I think that things are running a bit later this year as the blue tits don’t look as manky yet and do not seem overly interested in the mealworms. Â The sparrows have, however, fledged, their youth betrayed by their awkward flights around the garden and their constant clamouring for food. Â Life for an adult sparrow seems much akin to that of human parents really, particularly for the one female who spent some time gathering mealworms for the noisy offspring, popped out from the feeder to hand them over, then stood on the fence looking vexed and wondering where they had wandered off to. Â Baby sparrow had popped over to the other side of the garden to investigate a different fence which looked more interesting!
Hopefully it will rain when the blue tits finally decide it is time for independence.
There was an article on the BBC news website today announcing that 400 years after we wiped them out in the UK beavers are going to be reintroduced into Scotland. Â Three or four families of beavers will be captured in Norway in the autumn, kept in quarantine for 6 months and then released to a number of sites in Scotland. Â
The reintroduction of species has been the subject of controversy, this seems to be more the case with mammals than in the bird world which has seen reintroduction programmes for red kites and ospreys in the last decade. Â This will be the first reintroduction of a mammal in the UK, and has followed a lengthy period of preparation and research.
Although some people seem concerned about the effect reintroducing these creatures will have on the environment, they are being settled in areas that they used to inhabit (unlike the ospreys at Rutland Water), and will bring benefits to the environment. Â It seems to me that the planning for this was probably more in depth than that for new houses on flood plains and many of the other project we carry out which are detrimental to the natural processes which keep the environment balanced.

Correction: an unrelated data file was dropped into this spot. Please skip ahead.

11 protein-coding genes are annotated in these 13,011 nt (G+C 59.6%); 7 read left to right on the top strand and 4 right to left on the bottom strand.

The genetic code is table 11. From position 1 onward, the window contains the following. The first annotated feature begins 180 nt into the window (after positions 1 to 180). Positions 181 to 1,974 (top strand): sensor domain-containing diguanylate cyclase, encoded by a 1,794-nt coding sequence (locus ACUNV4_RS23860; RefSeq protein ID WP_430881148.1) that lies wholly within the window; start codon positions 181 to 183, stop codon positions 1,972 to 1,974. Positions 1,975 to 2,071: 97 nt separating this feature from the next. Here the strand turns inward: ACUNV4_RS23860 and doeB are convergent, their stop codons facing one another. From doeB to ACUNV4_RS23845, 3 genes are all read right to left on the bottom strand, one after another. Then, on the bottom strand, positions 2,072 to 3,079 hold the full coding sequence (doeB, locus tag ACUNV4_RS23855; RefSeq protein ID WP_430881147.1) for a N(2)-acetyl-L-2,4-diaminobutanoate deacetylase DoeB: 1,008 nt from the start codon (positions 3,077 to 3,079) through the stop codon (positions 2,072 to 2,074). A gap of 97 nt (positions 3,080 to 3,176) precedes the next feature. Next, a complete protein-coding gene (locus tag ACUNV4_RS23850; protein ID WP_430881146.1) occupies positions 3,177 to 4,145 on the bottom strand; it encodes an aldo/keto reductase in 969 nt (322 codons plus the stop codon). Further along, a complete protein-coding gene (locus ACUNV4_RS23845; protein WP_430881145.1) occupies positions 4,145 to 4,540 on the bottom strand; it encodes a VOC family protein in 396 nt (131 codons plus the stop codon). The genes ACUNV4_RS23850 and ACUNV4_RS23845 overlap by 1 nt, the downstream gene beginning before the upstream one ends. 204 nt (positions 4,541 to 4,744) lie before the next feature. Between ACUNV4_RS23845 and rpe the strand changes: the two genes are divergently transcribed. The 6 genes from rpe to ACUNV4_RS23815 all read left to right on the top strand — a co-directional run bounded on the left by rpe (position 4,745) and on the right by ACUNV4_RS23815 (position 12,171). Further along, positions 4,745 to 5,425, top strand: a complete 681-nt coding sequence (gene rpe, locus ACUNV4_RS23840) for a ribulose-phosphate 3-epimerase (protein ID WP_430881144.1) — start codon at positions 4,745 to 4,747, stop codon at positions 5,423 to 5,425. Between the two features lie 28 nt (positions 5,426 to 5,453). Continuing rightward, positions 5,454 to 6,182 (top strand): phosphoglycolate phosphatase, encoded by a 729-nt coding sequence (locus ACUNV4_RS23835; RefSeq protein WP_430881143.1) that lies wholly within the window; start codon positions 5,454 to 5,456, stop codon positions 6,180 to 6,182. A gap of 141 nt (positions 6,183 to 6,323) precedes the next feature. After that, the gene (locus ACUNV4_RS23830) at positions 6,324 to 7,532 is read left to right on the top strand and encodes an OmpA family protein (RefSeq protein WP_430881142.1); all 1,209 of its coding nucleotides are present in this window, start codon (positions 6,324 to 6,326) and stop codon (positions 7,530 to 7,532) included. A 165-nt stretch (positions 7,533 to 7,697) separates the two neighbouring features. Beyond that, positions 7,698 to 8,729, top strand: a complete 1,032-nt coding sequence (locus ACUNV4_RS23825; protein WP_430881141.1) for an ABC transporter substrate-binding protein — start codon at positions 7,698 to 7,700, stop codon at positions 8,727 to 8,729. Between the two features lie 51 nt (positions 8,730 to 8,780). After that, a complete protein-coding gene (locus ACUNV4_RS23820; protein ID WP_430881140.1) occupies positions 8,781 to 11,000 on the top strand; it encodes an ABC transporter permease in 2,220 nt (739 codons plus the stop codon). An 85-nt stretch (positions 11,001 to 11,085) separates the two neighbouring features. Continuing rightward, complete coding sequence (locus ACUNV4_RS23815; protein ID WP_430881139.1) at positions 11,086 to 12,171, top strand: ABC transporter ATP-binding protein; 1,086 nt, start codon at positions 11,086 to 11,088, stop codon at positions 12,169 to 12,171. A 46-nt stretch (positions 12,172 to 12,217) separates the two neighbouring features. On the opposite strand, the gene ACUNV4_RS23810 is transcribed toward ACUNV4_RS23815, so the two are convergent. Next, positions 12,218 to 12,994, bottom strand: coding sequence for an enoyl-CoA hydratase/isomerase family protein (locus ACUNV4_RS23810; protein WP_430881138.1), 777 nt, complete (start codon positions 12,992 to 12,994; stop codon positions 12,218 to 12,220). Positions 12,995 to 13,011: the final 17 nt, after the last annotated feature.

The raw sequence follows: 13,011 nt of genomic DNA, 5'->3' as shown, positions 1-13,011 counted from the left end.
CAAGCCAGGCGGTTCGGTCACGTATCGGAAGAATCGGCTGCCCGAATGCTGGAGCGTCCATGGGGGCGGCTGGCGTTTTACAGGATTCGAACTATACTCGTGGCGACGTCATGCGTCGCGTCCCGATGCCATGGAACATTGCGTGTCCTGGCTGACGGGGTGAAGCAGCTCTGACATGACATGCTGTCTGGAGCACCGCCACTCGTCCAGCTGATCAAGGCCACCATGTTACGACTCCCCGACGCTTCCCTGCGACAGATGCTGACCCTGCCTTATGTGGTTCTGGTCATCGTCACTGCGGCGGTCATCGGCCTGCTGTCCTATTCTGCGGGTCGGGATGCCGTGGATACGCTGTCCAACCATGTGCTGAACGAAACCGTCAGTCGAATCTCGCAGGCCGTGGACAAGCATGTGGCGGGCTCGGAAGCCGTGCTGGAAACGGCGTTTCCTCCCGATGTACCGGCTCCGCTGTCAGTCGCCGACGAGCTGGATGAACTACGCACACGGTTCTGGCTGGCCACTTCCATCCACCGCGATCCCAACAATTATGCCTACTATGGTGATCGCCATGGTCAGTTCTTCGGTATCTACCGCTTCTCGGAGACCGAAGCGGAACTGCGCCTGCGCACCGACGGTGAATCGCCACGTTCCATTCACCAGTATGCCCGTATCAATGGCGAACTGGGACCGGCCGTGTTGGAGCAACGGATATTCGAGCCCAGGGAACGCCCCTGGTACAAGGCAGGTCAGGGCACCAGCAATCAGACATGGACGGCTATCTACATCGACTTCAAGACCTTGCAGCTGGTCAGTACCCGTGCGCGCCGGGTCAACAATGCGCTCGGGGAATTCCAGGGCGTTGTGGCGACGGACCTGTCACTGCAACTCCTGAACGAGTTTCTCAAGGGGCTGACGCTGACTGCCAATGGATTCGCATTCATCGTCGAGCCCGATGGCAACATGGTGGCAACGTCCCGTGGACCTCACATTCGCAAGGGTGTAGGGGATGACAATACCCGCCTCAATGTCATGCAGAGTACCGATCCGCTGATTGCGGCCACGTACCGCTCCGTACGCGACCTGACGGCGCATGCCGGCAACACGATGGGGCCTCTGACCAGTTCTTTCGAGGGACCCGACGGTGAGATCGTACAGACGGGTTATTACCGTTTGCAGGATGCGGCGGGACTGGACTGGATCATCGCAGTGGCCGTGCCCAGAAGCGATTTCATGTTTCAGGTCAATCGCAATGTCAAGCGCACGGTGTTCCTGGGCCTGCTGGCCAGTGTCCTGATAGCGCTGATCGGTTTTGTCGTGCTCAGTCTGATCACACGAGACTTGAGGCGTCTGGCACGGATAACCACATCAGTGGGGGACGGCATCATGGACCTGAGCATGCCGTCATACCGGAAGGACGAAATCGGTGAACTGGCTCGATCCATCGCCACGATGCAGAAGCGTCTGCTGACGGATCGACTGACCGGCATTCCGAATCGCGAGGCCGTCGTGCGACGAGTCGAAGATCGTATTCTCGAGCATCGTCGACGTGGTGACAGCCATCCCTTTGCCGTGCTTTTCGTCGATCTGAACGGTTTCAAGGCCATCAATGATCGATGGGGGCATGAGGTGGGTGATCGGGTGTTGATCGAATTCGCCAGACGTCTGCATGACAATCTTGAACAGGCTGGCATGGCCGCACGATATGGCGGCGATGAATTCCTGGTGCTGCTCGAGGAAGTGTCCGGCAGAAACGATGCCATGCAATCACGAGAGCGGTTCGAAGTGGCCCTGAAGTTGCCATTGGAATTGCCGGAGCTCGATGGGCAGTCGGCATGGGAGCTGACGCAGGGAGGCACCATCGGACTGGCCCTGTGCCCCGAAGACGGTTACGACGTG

The full article can be found on the BBC website.
I have been eagerly awaiting June and July when more of my garden flowers will be in bloom and I expect more butterflies (assuming that the weather is better than last Summer!). Â Last week I had a pleasant surprise when I saw a blue butterfly in my garden fluttering around and rarely stopping (hence the poor quality photograph). Â This was particularly surprising as I associate blue butterflies with chalk areas, not with the claggy clay of Northamptonshire.
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I looked the butterfly up in my insect book and discovered that identification was easier than I had expected owing to the fact that both the top and the underside of its wings were blue (most have brown undersides). Â This, and the fact that it was spending most of its time flitting about the holly bushes (doh!) led to the conclusion that it was a Holly Blue (celastrina argiolus). Â These are more common than I realised (having never seen one before. Â As the name suggests they lay their eggs mainly on holly bushes (we now have 5 of these so this could explain its sudden appearance) where the caterpillars feed on the flowers of the aforementioned shrubs. Â In Summer when hollies are not in flower or when there is a dearth of holly they will make do with other shrubs such as dogwood (grows well on clay), gorse and bramble (not good as I have recently planted a blackberry in my fruit corner of the garden).
I think I will trade a few holly flowers and berries for a few blue butterflies to lighten up the Spring days, I just have to be ready to get a better photograph next time!
The warm weather in the last week has allowed everything to put on a big growth spurt and left me with decision as to whether it is time to give them their independence and allow them to leave the safety of their home as they know it and plant my veg out. Â I took the picture below a week ago and they look even better now.